Proposals For A Lobbying Transparency Bill

21 July 2015

EJPS/mm

Lobbying Consultation
Room 4N.02
St Andrew’s House
Edinburgh
EH1 3DG

Dear Sirs

PROPOSALS FOR A LOBBYING TRANSPARENCY BILL

Scottish Engineering is the major support organisation for the manufacturing engineering industry in Scotland. We have been in existence in one form or another since 1865. Present membership includes upwards of 350 member sites throughout Scotland, covering all sectors of manufacturing industry. Membership ranges from the country’s largest and best known manufacturers to the many successful and innovative smaller ones.

Core Principles and Need for a Register

It would be hard to disagree that openness and transparency are important ingredients of any parliamentary engagement process although it is not entirely clear that the proposals in detail are in proportion to the issues being addressed. The consultation itself acknowledges that there are no identifiable concerns about the probity of lobbying activity in the context of Scotland’s legislature and it therefore has to be questioned whether the inevitable bureaucracy would be justified.

Who Should Register, Definition of ‘Lobbyists’ and Types of Communication

Noting that there is a momentum towards a Bill and a supporting code of practice, it is suggested that it might be preferable to follow the English example by not placing an onus on individuals to register. It will be very rare for individuals, even consultant or in-house lobbyists, to be acting in their own cause and it will be the organisation that they represent which will be seeking to bear influence.

We are particularly concerned that an in-house lobbyist is described as an individual within an organisation who lobbies MSPs or Ministers as part of their work. This is very broadly defined and could readily capture employees within a company or organisation who happen to have face-to-face contact with their MSP, perhaps at a meeting organised by someone else, and however informal the dialogue.

Strangely, ‘lobbying’ as such does not appear to be defined other than that which ‘engages’ a Minister or MSP at a pre-arranged meeting or event, nor is it clear what is meant by meeting ‘in any other circumstance’ [reference – paragraph 28 of the consultation]. This on the face of it would seem to be all embracing and could even extend to a social event where the prime purpose was other than seeking to influence the business of government.
Moreover, it will often be the case that an individual attends a meeting with a Minister as part of a wider audience and may not even make a vocal contribution, but the fact of attending would appear to require registration.

To take an example, an executive could be explaining to an MSP what the function of his or her organisation is and to witness at first-hand how it operates without necessarily attempting to persuade the MSP to a particular course of action. If imparting information in that fashion took place at a pre-arranged meeting, it would seem to require that executive to register beforehand. If so, that would be excessive and out of all proportion. If it were the MSP who initiated the meeting that could also be interpreted as placing an onus on an individual to register before such a meeting with the MSP could take place. The Scottish Government appears to have ruled out an approach triggered by the frequency of contact with Ministers or MSPs, bringing minor and infrequent lobbying within scope. Furthermore in the nature of social interaction it can frequently happen that unintended topics of conversation can occur which are quite separate from the original purpose of the meeting or event.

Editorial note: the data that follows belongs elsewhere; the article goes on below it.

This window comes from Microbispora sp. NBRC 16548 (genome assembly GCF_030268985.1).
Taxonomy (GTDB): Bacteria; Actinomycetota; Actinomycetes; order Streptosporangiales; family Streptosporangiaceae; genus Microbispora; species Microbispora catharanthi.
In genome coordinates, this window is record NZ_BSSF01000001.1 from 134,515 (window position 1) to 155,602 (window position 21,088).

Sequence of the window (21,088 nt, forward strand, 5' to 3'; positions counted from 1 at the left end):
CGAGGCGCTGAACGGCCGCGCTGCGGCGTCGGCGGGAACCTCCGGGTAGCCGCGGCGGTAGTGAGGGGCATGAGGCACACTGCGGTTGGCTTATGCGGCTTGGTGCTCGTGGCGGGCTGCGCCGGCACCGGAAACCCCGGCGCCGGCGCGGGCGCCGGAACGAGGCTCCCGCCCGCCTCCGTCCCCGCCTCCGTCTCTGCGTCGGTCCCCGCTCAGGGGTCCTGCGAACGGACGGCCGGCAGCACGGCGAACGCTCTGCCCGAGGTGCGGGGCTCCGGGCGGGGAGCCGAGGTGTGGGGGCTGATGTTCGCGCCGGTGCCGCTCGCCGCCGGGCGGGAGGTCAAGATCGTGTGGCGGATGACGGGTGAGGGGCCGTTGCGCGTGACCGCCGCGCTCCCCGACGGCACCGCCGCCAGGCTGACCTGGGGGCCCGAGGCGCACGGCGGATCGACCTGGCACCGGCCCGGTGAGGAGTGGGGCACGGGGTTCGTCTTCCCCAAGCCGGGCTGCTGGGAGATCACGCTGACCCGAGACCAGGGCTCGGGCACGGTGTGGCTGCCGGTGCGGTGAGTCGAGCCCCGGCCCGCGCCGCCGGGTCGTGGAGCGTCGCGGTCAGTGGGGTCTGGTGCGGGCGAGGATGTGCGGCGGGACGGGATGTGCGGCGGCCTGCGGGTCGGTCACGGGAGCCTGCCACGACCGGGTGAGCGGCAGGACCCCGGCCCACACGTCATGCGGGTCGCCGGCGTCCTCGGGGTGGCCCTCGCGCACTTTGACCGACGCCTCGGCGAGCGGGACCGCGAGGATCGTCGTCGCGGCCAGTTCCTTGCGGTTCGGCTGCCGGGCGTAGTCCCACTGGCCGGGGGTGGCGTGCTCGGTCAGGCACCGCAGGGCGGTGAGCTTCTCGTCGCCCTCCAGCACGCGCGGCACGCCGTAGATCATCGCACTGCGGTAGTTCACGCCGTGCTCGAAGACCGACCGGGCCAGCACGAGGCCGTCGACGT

Although we would strongly agree that there should be no need to register ahead of correspondence or telephone conversations with a Minister or MSP, there could be an unintended consequence that lobbyists will convey their views and objectives by telephone to circumvent the registration process.

What Information to Register and Frequency of Reporting

Details of the issues discussed are admittedly very difficult to set into legislation but any regulation should not expose an individual or organisation to a sanction for allegedly failing to provide sufficient detail. Sometimes information disclosed may be confidential in nature, commercially sensitive or might reveal tentative proposals at an exploratory or formative stage. Even if 6 monthly intervals for disclosure are adopted, the subjects of discussion should be broadly descriptive or in headline form only. In other words it should be sufficient for someone accessing the register to know what the meeting or event was about, but any more elaborate approach based on Minutes for example would be overly burdensome, likely to inhibit discussion and defeat the principle of ease of access.

The foregoing aims to narrate our views on what we see as the thrust of the proposal for a Bill rather than an individual answer to each question posed. Bearing in mind that the core principles of openness and ease of access are recognised in the Ministerial Code and the MSPs’ Code of Conduct, coupled with Freedom of Information legislation, we are not persuaded of a compelling need for a Lobbying Transparency Bill.

However, given the apparent impetus towards a Bill, we believe that some of the proposed requirements are too broadly described and would benefit from more precise definitions, particularly around ‘in-house lobbyists’ and the type of communications intended to be covered. If not, and as indicated earlier, there is a risk that merely imparting information with no intention to ‘lobby’, or attendance at a meeting or event at which an MSP ‘communicates’ with an audience ‘face-to-face’ would ostensibly be captured and would require registration in circumstances which the proposers of the Bill could not have intended.

Yours faithfully,

E J P Smith
Head of Finance and Business Support